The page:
Fortunately, Marcus began to take his milk orally so he no-longer required tube feeding. Encouraging Marcus to drink enough milk to sustain himself was extremely difficult and he lost a huge amount of weight at first. However, if we thought that was challenging, encouraging him to eat solid food was a far greater challenge which took almost another five years to conquer. I read every book and website that I could lay my hands on; visited every speech therapist, dietician and specialist in the North East of England; we travelled with Marcus to CFC conferences in America and the UK, desperately trying to discover the Holy Grail of nutrition and feeding! I was determined that Marcus should eat. I don’t know whether this was faith, pure pig-headedness or even a deep-seated knowledge that my son wanted to eat but I refused to give up; we refused to give up and as a family, eventually, we all helped him to enjoy a ‘normal’ diet.

Gradually, as his health and nutrition improved, Marcus’ sociable personality started to shine through. Aged two, he produced his first word using Makaton and more signs soon followed. Soon he was pointing, gesturing and signing to communicate with everyone and now, age eleven, he is still making good progress in his speech and communication which is still delayed but improving steadily. He needs lots of repetitive reinforcement but he loves to communicate and amazingly, he loves to read.

Also, Marcus’ motor -skills were severely delayed and when he was younger, no-one could say for sure whether Marcus would ever walk. Daily therapies included time in a standing frame wearing splints as well as stretches and exercises. Eventually, Marcus learnt to shuffle on his bottom and roll along the floor to reach his toys. Aged four, he took his first steps and we were the proudest parents! As I write this today, Marcus uses a wheelchair when he needs to be somewhere quickly or when we want to walk a considerable distance but he is able to move freely around the home and at school without too much difficulty.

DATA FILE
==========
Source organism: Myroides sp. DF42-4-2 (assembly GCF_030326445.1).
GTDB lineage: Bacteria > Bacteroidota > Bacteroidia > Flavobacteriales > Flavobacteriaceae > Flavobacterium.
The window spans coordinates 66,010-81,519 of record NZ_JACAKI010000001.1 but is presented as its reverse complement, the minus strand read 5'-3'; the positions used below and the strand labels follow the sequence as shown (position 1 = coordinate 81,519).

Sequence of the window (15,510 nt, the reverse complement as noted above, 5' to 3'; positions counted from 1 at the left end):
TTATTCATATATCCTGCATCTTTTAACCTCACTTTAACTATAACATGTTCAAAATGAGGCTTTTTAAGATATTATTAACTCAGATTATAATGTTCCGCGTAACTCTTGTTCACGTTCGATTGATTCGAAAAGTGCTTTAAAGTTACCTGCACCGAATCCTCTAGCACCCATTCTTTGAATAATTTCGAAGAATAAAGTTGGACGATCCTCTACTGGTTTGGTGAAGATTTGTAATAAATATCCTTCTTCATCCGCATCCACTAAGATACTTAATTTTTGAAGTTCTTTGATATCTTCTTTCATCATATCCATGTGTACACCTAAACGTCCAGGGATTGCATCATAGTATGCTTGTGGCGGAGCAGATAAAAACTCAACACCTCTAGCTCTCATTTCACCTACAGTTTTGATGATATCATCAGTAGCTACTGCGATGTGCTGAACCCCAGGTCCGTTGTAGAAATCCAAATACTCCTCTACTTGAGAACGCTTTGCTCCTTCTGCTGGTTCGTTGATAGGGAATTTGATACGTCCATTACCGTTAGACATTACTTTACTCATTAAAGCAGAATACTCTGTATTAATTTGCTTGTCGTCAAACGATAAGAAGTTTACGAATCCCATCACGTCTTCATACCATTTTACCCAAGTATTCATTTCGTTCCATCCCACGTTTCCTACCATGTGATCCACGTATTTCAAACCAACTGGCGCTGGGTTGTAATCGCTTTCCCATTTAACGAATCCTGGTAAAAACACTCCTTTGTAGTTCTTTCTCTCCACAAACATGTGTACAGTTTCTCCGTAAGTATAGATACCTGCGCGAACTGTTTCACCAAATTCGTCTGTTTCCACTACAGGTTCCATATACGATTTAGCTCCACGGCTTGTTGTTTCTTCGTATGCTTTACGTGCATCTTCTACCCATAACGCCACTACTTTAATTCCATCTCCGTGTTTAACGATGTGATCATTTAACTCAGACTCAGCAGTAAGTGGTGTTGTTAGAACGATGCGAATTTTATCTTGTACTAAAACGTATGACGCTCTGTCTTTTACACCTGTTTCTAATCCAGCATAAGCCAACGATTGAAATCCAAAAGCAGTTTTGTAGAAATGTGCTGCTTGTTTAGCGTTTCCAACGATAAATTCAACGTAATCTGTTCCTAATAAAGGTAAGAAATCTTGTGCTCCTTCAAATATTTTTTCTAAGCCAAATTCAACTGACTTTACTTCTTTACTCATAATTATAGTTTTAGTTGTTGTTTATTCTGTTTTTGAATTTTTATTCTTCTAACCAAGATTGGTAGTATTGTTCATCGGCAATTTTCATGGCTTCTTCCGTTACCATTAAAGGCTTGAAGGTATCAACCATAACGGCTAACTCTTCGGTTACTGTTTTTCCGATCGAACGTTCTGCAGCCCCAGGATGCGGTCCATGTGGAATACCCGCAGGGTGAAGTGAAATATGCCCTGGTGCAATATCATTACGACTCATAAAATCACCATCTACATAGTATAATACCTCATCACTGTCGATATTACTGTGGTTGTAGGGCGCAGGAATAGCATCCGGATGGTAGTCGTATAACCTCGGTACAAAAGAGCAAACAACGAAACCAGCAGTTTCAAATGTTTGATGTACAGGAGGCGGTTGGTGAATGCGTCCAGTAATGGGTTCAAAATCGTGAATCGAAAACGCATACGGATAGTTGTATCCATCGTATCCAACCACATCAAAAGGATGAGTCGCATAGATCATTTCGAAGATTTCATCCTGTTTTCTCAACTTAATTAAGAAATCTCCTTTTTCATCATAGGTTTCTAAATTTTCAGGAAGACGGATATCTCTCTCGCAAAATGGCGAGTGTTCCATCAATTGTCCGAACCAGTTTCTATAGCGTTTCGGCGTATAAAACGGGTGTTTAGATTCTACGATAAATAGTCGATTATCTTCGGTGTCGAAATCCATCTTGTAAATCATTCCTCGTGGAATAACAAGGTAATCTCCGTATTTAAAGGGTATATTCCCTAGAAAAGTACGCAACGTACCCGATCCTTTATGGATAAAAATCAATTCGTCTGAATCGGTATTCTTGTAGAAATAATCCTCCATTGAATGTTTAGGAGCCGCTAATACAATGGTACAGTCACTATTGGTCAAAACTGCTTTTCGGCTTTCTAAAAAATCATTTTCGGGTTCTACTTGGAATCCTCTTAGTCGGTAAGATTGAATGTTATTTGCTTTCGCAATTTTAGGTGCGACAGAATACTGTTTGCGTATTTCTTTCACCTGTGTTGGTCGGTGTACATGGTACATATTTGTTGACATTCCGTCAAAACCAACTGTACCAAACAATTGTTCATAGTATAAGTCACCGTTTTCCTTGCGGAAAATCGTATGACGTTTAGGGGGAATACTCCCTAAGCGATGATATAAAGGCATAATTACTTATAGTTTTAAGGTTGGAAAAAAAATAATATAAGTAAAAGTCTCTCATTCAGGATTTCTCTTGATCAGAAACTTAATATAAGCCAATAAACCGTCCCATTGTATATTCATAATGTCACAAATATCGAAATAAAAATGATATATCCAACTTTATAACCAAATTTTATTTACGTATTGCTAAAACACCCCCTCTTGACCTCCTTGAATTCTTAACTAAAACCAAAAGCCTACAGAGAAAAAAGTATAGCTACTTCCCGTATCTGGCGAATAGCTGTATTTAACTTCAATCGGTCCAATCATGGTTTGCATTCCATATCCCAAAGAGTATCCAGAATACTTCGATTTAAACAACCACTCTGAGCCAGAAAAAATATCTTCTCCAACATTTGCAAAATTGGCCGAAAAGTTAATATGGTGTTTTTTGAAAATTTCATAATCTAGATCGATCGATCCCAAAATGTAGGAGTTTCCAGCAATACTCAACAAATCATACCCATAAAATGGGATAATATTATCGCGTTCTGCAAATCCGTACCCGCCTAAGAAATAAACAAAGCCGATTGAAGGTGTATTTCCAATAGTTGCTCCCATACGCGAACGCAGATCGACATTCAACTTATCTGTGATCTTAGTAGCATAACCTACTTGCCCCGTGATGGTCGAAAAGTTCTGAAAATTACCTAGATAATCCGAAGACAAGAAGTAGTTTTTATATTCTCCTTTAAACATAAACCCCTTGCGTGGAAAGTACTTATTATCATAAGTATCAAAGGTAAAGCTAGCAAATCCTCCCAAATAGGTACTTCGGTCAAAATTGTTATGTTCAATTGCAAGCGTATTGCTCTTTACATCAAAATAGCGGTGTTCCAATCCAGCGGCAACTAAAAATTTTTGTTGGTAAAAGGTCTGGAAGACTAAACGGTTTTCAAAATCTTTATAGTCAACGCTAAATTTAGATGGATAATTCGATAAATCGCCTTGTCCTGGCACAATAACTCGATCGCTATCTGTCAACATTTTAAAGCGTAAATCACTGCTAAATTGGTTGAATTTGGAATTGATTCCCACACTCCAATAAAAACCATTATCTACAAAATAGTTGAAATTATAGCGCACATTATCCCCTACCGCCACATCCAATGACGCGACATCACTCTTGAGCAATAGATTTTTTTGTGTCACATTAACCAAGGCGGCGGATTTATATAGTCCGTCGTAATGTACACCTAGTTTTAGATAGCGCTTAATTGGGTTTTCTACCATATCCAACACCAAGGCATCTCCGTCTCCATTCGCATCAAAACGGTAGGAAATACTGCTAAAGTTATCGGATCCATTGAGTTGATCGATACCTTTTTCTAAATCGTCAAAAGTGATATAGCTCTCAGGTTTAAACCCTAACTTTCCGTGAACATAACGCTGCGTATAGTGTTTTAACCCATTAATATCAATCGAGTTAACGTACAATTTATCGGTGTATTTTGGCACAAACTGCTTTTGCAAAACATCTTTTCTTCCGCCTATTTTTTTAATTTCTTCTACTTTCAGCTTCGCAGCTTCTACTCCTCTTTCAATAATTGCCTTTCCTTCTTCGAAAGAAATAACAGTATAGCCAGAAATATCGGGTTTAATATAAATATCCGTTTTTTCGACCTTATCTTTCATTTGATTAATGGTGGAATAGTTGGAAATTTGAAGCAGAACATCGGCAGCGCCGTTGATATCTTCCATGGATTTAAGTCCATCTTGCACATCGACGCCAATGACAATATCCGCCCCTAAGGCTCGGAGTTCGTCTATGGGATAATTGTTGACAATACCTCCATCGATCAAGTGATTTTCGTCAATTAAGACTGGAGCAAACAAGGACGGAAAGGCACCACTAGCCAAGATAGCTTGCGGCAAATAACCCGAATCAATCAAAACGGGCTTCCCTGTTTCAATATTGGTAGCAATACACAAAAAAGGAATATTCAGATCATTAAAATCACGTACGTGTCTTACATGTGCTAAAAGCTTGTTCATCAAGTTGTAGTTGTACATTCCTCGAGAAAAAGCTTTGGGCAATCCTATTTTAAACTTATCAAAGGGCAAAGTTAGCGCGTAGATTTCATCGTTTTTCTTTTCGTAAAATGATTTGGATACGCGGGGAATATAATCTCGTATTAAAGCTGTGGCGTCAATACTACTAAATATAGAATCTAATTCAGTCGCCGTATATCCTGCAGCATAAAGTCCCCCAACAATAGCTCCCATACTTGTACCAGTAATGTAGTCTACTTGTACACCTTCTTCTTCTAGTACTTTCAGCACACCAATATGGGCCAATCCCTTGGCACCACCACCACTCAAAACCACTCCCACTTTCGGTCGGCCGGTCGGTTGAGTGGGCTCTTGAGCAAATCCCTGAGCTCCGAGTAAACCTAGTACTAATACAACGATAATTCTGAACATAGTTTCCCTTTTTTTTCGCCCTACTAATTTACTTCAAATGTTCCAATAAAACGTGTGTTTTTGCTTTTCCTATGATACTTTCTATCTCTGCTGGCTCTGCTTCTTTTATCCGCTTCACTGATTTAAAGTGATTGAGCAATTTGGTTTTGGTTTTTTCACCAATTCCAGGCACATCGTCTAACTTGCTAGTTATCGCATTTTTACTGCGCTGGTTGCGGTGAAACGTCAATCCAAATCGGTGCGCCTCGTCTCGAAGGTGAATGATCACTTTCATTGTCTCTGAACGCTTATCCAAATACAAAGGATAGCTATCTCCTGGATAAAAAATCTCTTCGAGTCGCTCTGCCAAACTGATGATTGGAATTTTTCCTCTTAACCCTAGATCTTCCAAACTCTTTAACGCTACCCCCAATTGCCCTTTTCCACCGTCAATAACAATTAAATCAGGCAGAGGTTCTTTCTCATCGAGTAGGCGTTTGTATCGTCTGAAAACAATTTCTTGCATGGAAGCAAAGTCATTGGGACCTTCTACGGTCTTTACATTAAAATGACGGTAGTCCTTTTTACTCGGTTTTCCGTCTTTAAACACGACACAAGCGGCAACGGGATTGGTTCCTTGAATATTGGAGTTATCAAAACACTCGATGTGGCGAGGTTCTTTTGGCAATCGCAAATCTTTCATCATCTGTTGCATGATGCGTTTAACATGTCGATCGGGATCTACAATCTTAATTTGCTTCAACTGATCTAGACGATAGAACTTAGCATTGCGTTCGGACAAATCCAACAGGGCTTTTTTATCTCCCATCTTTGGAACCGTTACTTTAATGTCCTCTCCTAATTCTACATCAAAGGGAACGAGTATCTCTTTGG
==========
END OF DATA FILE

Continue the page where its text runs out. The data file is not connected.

Marcus currently attends a main-stream school with his sisters. Again, this is testament to Marcus’ determination and resilience. School is definitely not easy when you have cognitive delays; however, Marcus’ teachers tell me that his strength of character and loving nature are an inspiration to his classmates. They care for him, value his contributions and in turn, he learns from sharing his learning environment with positive role-models. There are many aspects of learning which are challenging for Marcus but he continues to surprise and delight us with his achievements. His reading is astonishing given that he cannot physically pronounce all of the letters of the alphabet, his knowledge of numbers and shapes is super and he adores stories, music and song. He may not know the words but his heart sings with joy.

I have huge hopes for my children. I want all three of them to be the best they can be; of course, that means something different for each of my children. For Marcus, I want him to achieve a degree of independence. I don’t know how much support he will need to achieve that. I don’t know how far his fragile body will carry him. What I do know is this: I will continue love, support and encourage him in every way I can so that he can continue to make a contribution to our community.

Gary, Sam, Joely, Marcus and Romilly Weston
North Yorkshire, England